Welcome to the Dragon Folk Club

Welcome to the official blog of the Dragon Folk Club, which meets for a singers night every Friday at The Bridge Inn, Shortwood, Bristol. Everyone is welcome whether you sing, play or just listen.

Wednesday, 26 June 2019

Transported from Bristol to Australia (and back)

Cootamundra Wattle (Photo: John Jennings)
Well, last week's Dragon Folk Club Session had a slightly more satisfactory turn-out than the previous one. Let's see if we can make a big effort to get a good crowd this Friday for the last in our series of 50th anniversary sessions. We will be two men down, so we really need to make an extra effort. If you can't make it this week then remember that you are welcome any Friday from 8:15pm at The Bridge Inn, Shortwood, Bristol, BS16 9NG. Barring Christmas Day, very deep snow, tempest or a rare double-booking of the room, we will be there. Watch this blog or our Facebook page for such information.

Thursday, 20 June 2019

Three into 50 doesn't go

Upton station, Co.Cork (Photo: Ralph Rawlinson)
Oh dear! We're still celebrating the club's 50th anniversary (two more weeks to go) but last week's turn-out was very meagre, not strictly quorate, but we carried on regardless, at least up to a slightly early finish.

Colin, MCing as usual, sang the first of three Woody Guthrie songs of the evening, This Land Is Your Land (Roud 16378). His second Guthrie was Hard Travelin' (Roud 13926). Derek made up the hat-trick with a song that Woody apparently wrote when challenged to sing about the Ladies' Auxiliary. This linked recording appears to be an extended version since printed lyrics usually agree with Derek's rendition that it consists only of a sort of chorus of four lines. Guthrie had in fact earlier sung about the same subject in his song Union Maid (and Pete Seeger finishes this recording off with the original short version).

Wednesday, 12 June 2019

D-Day 75 - Dragon 50

Commando Memorial, Spean Bridge
(Photo by Simon Meeds)
We're continuing the Dragon Folk Club 50th anniversary celebrations through to the end of June, so please come along and celebrate with us. Everyone is welcome but if you've been at the club any time during its long life you may like to perform something you performed on previous visits. We'd certainly love to hear it.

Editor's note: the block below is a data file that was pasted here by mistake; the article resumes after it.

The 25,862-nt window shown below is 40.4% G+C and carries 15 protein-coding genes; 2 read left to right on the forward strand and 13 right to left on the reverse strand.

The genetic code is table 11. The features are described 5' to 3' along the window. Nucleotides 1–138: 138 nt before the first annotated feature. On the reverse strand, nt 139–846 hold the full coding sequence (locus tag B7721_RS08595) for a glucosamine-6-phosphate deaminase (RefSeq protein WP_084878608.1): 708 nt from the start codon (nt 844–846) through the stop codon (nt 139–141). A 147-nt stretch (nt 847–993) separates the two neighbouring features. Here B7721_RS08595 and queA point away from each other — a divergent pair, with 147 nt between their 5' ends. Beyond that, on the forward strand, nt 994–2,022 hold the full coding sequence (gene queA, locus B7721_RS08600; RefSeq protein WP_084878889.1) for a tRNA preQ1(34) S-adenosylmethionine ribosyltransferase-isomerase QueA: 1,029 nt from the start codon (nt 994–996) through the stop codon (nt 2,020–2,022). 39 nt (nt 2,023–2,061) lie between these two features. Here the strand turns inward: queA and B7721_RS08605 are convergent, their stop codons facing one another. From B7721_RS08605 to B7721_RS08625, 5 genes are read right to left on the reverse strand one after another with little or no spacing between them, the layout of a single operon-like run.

Last week's session was the second in the series of 50th anniversary events and was time also to mark the 75th anniversary of D-Day with a variety of war and anti-war songs, some of which had specific relevance as did MC Colin's first, Shores Of Normandy by folk singer Jim Radford, the youngest known D-Day veteran (aged 15 years and 8 months at the time). The song, sung by Jim not Colin, went onto top the Amazon and iTunes download charts.

Geoff took a random dip in his repertoire and came up with Marty Robbins' Big Iron.

Simon went for a song about the war rather than D-Day with Liz Padgett's Plover Catcher which left the goal open wide for Mike to score with Lance-Sergeant Harry Pynn's D-Day Dodgers (Roud 10499), remarking that his father was one of them.

Tuesday, 4 June 2019

Starting as we mean to go on

Arnold Skolnick's poster for Woodstock
Last Friday's session was the start of our "season" of five sessions marking the fiftieth birthday of the club. Throughout June we really want to push to get some more people coming along to perform and listen: certainly new people but also some who have been past regulars and visitors at the club, maybe even to sing songs and play tunes they played earlier in the clubs history.

We knew one week would be short notice, so we didn't have great hopes for a full house but were pleased to be joined by Tom, a member since about 1981. Let's hope for more people joining us in the remaining weeks. If you intend to come along, please consider leaving a message below so that your intention may inspire others who know you or even those that don't.

MC Colin kicked us off with The Folksinger's Lament, written by David Diamond. Colin wasn't sure which tune to use but it turned out to be the Limerick Rake.

Tom started off his contribution in his usual fine style with John Martyn's May You Never for which he claimed a tenuous connection to the last day of May (more of that later).